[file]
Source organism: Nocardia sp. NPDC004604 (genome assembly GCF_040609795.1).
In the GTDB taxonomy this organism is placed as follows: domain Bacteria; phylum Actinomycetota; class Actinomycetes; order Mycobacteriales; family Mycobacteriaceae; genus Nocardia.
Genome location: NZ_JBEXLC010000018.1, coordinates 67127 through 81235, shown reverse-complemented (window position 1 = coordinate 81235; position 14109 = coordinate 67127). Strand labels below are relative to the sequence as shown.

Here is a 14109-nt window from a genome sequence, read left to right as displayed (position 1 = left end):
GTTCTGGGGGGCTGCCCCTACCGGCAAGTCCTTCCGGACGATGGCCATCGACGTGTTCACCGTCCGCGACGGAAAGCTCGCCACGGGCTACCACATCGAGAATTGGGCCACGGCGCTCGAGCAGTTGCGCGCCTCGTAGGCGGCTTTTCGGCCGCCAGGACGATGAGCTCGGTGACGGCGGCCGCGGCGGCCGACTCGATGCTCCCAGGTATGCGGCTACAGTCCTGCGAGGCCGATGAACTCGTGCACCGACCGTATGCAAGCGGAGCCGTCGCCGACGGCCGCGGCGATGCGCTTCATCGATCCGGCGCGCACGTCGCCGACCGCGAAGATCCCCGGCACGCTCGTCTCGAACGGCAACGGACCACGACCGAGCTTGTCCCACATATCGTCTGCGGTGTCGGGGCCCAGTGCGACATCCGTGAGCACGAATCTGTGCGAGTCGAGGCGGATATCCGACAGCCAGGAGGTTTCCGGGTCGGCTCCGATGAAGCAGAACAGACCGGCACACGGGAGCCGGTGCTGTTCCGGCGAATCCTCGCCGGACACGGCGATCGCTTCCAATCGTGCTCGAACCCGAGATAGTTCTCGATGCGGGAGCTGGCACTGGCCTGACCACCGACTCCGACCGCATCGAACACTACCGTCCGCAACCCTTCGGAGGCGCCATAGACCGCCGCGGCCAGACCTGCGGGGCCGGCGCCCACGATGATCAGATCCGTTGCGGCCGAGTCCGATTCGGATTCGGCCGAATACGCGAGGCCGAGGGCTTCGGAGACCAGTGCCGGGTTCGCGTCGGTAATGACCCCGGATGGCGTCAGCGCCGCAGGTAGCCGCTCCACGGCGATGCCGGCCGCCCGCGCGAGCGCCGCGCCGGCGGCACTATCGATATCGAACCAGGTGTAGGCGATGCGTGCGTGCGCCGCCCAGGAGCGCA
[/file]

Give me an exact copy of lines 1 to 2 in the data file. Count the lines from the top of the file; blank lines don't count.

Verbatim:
Source organism: Nocardia sp. NPDC004604 (genome assembly GCF_040609795.1).
In the GTDB taxonomy this organism is placed as follows: domain Bacteria; phylum Actinomycetota; class Actinomycetes; order Mycobacteriales; family Mycobacteriaceae; genus Nocardia.